Opening speech by Dan Cunniah, Director of ACTRAV

Speech by Dan Cunniah,Director Bureau for Workers’ Activities at the opening session of Trade Union Meeting of Experts on the Post-2015 Development Agenda (ILO Geneva, 21-22 May 2013).

Statement | Geneva | 21 May 2013
Mr Gilbert Houngbo, Deputy-Director General for Field Operations and Partnerships,

Sisters and Brothers,
Dear colleagues,

On behalf of the ILO Bureau for Workers’ Activities, I would like to welcome all of you to this Trade Union Meeting of Experts on the Post-2015 Development Agenda.

You will recall that in the year 2000, Heads of State and Government met at the UN General Assembly and adopted a set of goals and targets within the framework of the UN Millennium Declaration. These goals, which are now known as the Millennium Development Goals, have been the main framework for development policy and development cooperation since then. The goals that were set were not very far reaching. However, for the first time since decades, development actors were focusing not on structural adjustment policies, but rather on the reduction of world poverty. So in many ways, it was a step forward. The MDGs stressed the need for development results with measurable time-bound outcomes.

With less than 1000 days before we reach the target date for the MDGs, what progress have we made in the attainment of these goals? In many areas like the reduction of extreme poverty, enrolment in primary education, reduction in child mortality and so on, progress has been real and even significant. However, this progress has been uneven. Numerous low income countries often lag behind the attainment of the goals. Most of the progress on poverty reduction is attributable to China. Furthermore, the MDGs do not seem to have eliminated the root causes of global poverty. In fact, the imbalances and unjust structures in the global economy which created the global crisis further undermined the attainment of these goals. And so today, we still have around 1.3 billion people living in extreme poverty, 870 million people go hungry every day; 6.9 million children under five die every year.

Dear Sisters and Brothers,

Yes, there has been progress but these figures tell us that this is not good enough. Considering the enormous resources at our disposal, humanity can do better.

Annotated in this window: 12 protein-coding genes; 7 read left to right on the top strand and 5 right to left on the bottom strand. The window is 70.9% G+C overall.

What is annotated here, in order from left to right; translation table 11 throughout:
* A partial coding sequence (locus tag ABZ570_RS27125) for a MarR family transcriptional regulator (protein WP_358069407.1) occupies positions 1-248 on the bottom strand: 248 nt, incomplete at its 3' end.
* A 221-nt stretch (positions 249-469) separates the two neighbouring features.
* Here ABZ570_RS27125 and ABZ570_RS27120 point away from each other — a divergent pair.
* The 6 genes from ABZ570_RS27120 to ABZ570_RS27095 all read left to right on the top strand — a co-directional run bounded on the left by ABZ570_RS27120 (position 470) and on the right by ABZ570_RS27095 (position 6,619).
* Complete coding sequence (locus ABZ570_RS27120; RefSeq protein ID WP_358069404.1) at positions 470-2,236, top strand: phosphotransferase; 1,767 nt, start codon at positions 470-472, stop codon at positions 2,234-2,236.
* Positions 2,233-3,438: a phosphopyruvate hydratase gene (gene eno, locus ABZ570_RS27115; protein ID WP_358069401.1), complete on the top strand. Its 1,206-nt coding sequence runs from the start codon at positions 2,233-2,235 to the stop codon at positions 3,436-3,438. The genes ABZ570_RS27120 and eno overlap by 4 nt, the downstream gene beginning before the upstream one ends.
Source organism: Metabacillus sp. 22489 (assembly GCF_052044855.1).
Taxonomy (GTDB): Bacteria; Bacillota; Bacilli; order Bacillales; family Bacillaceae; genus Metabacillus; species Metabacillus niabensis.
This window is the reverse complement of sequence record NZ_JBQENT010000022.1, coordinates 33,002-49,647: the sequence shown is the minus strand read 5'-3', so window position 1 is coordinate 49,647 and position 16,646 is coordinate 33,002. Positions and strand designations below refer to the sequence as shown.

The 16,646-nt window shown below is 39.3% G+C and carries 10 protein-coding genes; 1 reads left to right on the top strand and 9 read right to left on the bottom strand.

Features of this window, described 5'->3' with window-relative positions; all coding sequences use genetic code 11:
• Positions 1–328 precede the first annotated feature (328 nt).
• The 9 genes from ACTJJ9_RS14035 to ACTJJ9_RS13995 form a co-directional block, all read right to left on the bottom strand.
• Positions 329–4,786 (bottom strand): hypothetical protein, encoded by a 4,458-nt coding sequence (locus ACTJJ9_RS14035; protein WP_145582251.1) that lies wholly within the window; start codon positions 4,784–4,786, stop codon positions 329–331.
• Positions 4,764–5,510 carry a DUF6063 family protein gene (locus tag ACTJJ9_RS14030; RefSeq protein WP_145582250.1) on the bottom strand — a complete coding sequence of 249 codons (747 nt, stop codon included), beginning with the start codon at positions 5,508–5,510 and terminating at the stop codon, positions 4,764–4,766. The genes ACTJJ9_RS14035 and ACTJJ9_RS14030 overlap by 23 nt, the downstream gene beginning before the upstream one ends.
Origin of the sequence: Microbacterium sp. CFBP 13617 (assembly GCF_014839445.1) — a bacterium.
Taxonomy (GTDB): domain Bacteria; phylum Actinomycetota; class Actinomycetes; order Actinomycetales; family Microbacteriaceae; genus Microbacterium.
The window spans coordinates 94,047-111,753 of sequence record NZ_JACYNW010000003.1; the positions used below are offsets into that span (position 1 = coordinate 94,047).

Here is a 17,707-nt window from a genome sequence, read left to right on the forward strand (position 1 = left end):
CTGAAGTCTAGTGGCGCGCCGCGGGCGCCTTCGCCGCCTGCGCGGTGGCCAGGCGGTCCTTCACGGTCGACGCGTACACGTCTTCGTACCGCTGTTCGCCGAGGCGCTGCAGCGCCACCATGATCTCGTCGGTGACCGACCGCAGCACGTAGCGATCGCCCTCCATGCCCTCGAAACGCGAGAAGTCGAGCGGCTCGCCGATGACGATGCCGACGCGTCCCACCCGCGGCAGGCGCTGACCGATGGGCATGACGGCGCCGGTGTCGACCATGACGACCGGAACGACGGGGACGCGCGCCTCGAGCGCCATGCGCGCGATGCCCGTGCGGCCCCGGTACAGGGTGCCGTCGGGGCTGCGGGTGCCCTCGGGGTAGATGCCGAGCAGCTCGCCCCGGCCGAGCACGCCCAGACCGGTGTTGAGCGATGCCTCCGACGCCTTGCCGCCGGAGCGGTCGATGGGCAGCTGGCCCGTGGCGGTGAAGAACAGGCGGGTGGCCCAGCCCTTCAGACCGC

As the target date for the attainment of the MDGs approach, consultations are taking place on the Post-2015 development agenda. So far 83 national dialogues are under way in all continents and across a range of countries. Eleven thematic dialogues are also taking place on areas that are contained in the MDGs. At the same time, the United Nations Conference on Sustainable Development - Rio+20, called for the adoption of Sustainable Development Goals and coherence between the MDG follow-up process and the Rio+20 follow-up. As a result of the above, these two processes are hopefully converging into a new global development compact after the year 2015 which will be called Sustainable Development Goals.

It is against this background that ACTRAV has taken the initiative to organise this Experts meeting. Why? Because before we try to define a new global compact, we must continue to put pressure on our respective governments to meet the targets of the current MDGs. Why? Because no new development agenda should be developed without the active involvement of trade unions to ensure that the agenda is in line with the aspirations of working men and women. Why? Because we have drawn lesson from the PRSP process. A that time, trade unions were slow to engage in that process and so their effectiveness in influencing the design and implementation of Poverty Reduction Strategies was hampered.

But we also wanted to organise this meeting for a lot of positive reasons. The current global crisis has had a major impact on the lives of the workers and their families. Millions of poor people, living on less than US$1.25 a day have been negatively impacted by a crisis for which they were not responsible. Today, as we try to deal with the effects of the crisis, the austerity programmes and the rising unemployment, the labour movement is challenged to come up with viable policy alternatives to move out of the crisis. The ILO is also called to support its constituents, including the labour movement in this work. That is a crucial reason for this meeting. What policies are needed in a future development agenda? Will it be business as usual or should we be proposing new ideas for a more inclusive development – for a more sustainable world – for the creation of more and better jobs?

We in the ILO believe that Decent Work is a key means for the reduction of poverty. Decent work provides a decent employment, with a decent income and social protection, with the protection of rights and the possibility to dialogue. For the poorest, decent work provides more than a decent income. It provides protection from vulnerabilities; it provides the protection that enables the poor to fight for their rights; it provides a sense of worth and dignity to the person. These are the values that we should fight for in the Post-2015 development agenda.

We hope that this meeting will equip a group of trade union leaders to enable them to act at national, regional and international levels to ensure that decent employment becomes a central goal in the future development agenda.

Poverty is an injustice. A central mission of trade unions is to fight injustice. Let us work together over the next two days and propose solutions to make the world a better place to live in – for us and for our children.

I therefore wish you a very fruitful meeting.

Thank you.